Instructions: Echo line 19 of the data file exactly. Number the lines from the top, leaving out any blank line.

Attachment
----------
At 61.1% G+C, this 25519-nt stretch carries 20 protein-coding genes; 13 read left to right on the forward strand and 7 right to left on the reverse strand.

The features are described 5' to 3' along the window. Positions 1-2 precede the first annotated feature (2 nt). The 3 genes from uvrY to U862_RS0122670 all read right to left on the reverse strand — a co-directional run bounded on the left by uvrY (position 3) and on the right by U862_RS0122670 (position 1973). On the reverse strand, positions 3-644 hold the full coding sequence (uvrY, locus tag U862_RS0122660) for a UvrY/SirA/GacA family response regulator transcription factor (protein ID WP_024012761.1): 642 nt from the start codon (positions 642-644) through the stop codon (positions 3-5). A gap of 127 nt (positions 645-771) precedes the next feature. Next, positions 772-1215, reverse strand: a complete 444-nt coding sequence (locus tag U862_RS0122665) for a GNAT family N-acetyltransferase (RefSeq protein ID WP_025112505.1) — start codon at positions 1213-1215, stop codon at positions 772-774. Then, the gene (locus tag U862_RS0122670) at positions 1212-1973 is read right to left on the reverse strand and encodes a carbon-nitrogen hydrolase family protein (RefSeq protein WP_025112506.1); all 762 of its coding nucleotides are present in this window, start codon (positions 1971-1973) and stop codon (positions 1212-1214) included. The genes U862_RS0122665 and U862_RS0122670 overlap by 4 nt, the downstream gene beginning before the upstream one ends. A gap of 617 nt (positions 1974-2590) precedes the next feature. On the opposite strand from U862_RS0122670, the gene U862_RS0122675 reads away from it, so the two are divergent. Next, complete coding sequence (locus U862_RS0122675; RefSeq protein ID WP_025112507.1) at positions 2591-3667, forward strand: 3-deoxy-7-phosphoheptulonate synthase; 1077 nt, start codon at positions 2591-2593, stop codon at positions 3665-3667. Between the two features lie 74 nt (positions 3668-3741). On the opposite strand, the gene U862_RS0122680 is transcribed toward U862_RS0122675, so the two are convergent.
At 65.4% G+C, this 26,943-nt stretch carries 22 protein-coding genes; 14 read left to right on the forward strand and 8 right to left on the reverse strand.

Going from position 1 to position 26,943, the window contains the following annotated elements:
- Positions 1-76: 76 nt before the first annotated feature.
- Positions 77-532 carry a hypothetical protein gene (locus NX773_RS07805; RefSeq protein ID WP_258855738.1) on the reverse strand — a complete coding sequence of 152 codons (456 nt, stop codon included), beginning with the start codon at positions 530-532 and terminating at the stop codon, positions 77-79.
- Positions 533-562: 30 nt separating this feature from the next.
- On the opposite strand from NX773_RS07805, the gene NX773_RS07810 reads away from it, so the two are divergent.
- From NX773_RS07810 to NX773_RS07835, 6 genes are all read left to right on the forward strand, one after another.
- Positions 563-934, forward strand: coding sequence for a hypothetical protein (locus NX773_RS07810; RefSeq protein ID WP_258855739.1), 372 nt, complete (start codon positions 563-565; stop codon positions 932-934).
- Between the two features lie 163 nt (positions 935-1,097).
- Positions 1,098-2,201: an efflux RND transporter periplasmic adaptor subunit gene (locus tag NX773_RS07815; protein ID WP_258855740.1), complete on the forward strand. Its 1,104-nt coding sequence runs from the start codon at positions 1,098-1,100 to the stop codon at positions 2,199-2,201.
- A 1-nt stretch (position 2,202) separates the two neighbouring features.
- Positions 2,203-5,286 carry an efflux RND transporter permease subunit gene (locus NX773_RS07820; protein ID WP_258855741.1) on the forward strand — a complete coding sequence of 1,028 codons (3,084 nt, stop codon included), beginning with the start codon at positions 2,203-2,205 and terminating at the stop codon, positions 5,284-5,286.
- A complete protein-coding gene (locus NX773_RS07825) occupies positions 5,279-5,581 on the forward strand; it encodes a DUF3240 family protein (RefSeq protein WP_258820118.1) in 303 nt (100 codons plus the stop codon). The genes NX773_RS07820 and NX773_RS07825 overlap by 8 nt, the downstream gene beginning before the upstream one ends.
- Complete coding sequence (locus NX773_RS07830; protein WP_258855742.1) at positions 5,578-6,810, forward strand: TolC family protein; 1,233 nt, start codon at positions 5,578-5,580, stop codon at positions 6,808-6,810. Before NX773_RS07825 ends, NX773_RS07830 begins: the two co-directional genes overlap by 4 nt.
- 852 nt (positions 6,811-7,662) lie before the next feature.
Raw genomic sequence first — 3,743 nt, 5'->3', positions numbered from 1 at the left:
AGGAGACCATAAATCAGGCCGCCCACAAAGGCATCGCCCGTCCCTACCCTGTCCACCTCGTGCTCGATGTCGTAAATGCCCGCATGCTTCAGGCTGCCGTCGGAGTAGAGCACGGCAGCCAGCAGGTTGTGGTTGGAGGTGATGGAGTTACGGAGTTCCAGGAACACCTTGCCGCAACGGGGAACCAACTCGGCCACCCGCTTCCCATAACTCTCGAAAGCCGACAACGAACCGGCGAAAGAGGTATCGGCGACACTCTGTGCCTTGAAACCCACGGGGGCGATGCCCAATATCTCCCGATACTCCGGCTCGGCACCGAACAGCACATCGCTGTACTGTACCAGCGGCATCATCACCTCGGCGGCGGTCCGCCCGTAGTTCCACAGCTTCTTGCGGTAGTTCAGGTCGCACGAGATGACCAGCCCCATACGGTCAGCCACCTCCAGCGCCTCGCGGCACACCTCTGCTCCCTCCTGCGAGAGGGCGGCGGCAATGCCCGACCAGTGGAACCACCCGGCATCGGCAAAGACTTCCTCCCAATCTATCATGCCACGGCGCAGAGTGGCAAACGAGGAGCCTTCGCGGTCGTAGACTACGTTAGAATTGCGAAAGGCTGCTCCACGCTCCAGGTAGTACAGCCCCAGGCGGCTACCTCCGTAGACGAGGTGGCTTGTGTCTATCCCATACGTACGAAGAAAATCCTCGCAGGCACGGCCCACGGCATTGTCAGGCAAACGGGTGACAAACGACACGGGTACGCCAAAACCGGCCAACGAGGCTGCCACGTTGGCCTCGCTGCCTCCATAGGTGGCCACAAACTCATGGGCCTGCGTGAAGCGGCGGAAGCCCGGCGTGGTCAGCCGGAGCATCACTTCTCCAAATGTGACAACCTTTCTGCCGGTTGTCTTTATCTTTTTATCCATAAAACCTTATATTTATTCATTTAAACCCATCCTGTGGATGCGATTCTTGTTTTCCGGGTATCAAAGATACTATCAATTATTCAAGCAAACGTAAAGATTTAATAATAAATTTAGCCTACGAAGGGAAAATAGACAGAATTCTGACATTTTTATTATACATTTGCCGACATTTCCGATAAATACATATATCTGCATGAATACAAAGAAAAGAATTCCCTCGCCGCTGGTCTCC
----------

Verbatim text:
AGGAGACCATAAATCAGGCCGCCCACAAAGGCATCGCCCGTCCCTACCCTGTCCACCTCGTGCTCGATGTCGTAAATGCCCGCATGCTTCAGGCTGCCGTCGGAGTAGAGCACGGCAGCCAGCAGGTTGTGGTTGGAGGTGATGGAGTTACGGAGTTCCAGGAACACCTTGCCGCAACGGGGAACCAACTCGGCCACCCGCTTCCCATAACTCTCGAAAGCCGACAACGAACCGGCGAAAGAGGTATCGGCGACACTCTGTGCCTTGAAACCCACGGGGGCGATGCCCAATATCTCCCGATACTCCGGCTCGGCACCGAACAGCACATCGCTGTACTGTACCAGCGGCATCATCACCTCGGCGGCGGTCCGCCCGTAGTTCCACAGCTTCTTGCGGTAGTTCAGGTCGCACGAGATGACCAGCCCCATACGGTCAGCCACCTCCAGCGCCTCGCGGCACACCTCTGCTCCCTCCTGCGAGAGGGCGGCGGCAATGCCCGACCAGTGGAACCACCCGGCATCGGCAAAGACTTCCTCCCAATCTATCATGCCACGGCGCAGAGTGGCAAACGAGGAGCCTTCGCGGTCGTAGACTACGTTAGAATTGCGAAAGGCTGCTCCACGCTCCAGGTAGTACAGCCCCAGGCGGCTACCTCCGTAGACGAGGTGGCTTGTGTCTATCCCATACGTACGAAGAAAATCCTCGCAGGCACGGCCCACGGCATTGTCAGGCAAACGGGTGACAAACGACACGGGTACGCCAAAACCGGCCAACGAGGCTGCCACGTTGGCCTCGCTGCCTCCATAGGTGGCCACAAACTCATGGGCCTGCGTGAAGCGGCGGAAGCCCGGCGTGGTCAGCCGGAGCATCACTTCTCCAAATGTGACAACCTTTCTGCCGGTTGTCTTTATCTTTTTATCCATAAAACCTTATATTTATTCATTTAAACCCATCCTGTGGATGCGATTCTTGTTTTCCGGGTATCAAAGATACTATCAATTATTCAAGCAAACGTAAAGATTTAATAATAAATTTAGCCTACGAAGGGAAAATAGACAGAATTCTGACATTTTTATTATACATTTGCCGACATTTCCGATAAATACATATATCTGCATGAATACAAAGAAAAGAATTCCCTCGCCGCTGGTCTCC